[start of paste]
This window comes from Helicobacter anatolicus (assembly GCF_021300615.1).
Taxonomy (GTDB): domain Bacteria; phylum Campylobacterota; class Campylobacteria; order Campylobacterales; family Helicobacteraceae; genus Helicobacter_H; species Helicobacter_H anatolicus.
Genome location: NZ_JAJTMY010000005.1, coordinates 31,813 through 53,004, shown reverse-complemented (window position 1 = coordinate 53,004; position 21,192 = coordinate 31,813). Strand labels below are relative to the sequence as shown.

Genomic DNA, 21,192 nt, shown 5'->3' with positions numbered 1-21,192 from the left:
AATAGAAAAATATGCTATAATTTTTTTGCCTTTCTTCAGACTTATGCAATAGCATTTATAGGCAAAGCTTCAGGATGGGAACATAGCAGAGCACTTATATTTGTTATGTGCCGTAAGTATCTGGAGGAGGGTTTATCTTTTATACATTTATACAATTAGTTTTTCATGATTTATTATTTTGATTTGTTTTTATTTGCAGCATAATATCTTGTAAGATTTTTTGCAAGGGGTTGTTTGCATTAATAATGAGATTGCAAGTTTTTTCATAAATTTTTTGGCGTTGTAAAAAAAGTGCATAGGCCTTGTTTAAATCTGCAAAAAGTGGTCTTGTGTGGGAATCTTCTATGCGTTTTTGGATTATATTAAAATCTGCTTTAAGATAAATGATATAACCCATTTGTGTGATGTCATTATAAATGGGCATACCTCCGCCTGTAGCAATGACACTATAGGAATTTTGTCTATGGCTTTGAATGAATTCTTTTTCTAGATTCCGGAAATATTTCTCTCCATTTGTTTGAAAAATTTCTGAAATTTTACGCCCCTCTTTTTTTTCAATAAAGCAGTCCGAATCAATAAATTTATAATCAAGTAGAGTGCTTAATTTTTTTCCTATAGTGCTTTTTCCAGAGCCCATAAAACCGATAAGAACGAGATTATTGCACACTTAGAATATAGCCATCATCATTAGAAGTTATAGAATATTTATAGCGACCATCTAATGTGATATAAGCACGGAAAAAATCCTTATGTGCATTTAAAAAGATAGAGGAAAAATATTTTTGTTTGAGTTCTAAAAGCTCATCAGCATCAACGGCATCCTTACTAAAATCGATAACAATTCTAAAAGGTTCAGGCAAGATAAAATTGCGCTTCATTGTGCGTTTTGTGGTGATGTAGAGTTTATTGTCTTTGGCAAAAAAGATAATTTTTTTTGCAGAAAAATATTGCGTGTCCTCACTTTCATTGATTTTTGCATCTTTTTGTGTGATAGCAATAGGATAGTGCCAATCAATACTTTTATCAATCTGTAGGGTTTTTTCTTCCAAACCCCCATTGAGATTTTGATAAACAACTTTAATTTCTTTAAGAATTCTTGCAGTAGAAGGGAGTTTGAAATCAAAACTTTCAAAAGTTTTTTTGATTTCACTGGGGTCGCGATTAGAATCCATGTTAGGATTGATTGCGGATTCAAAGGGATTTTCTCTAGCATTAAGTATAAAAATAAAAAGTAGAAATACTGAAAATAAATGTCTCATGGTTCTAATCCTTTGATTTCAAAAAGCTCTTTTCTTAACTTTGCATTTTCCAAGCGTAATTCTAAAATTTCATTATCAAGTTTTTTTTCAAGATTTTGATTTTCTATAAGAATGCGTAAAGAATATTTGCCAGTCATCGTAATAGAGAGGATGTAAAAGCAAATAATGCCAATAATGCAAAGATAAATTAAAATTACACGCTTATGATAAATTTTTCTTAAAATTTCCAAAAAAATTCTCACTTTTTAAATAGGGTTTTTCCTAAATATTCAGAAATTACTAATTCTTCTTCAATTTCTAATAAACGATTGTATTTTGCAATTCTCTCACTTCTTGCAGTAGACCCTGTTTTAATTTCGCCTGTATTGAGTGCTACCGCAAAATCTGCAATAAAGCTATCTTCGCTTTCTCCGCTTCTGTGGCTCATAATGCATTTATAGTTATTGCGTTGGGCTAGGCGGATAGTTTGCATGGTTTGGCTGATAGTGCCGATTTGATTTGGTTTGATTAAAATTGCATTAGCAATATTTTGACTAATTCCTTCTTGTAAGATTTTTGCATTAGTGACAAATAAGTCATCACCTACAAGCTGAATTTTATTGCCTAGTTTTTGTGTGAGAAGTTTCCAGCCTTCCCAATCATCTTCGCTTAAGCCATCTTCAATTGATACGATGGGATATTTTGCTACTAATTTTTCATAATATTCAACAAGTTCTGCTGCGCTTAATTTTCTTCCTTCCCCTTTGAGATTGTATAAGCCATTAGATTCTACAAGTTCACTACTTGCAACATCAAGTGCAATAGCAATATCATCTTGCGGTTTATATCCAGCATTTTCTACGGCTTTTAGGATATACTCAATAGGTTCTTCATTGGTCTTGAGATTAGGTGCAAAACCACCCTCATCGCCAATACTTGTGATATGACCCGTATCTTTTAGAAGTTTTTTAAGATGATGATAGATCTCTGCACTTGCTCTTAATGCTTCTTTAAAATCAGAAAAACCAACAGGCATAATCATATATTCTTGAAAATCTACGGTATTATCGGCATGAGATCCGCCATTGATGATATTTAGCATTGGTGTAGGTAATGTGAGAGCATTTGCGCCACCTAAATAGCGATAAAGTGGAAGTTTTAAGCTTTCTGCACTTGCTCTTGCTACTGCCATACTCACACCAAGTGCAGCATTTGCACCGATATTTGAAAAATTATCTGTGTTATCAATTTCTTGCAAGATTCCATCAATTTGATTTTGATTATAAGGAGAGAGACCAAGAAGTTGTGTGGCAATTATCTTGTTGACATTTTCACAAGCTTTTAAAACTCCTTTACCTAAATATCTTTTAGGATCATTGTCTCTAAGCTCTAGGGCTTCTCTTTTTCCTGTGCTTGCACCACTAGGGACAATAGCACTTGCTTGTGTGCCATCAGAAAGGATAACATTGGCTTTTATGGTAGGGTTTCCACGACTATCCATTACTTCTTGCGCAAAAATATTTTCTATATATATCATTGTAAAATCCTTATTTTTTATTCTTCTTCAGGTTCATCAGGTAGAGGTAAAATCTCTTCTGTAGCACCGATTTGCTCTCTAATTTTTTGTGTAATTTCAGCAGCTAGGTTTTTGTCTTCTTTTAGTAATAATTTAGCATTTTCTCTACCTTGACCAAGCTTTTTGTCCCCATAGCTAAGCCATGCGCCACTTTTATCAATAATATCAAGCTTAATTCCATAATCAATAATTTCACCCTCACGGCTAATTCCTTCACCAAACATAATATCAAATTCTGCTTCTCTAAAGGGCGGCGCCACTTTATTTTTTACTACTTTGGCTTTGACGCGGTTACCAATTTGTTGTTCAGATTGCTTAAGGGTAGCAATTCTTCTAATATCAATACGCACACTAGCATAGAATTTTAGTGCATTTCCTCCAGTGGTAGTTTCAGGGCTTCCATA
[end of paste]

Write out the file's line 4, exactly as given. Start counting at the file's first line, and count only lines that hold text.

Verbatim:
Genomic DNA, 21,192 nt, shown 5'->3' with positions numbered 1-21,192 from the left: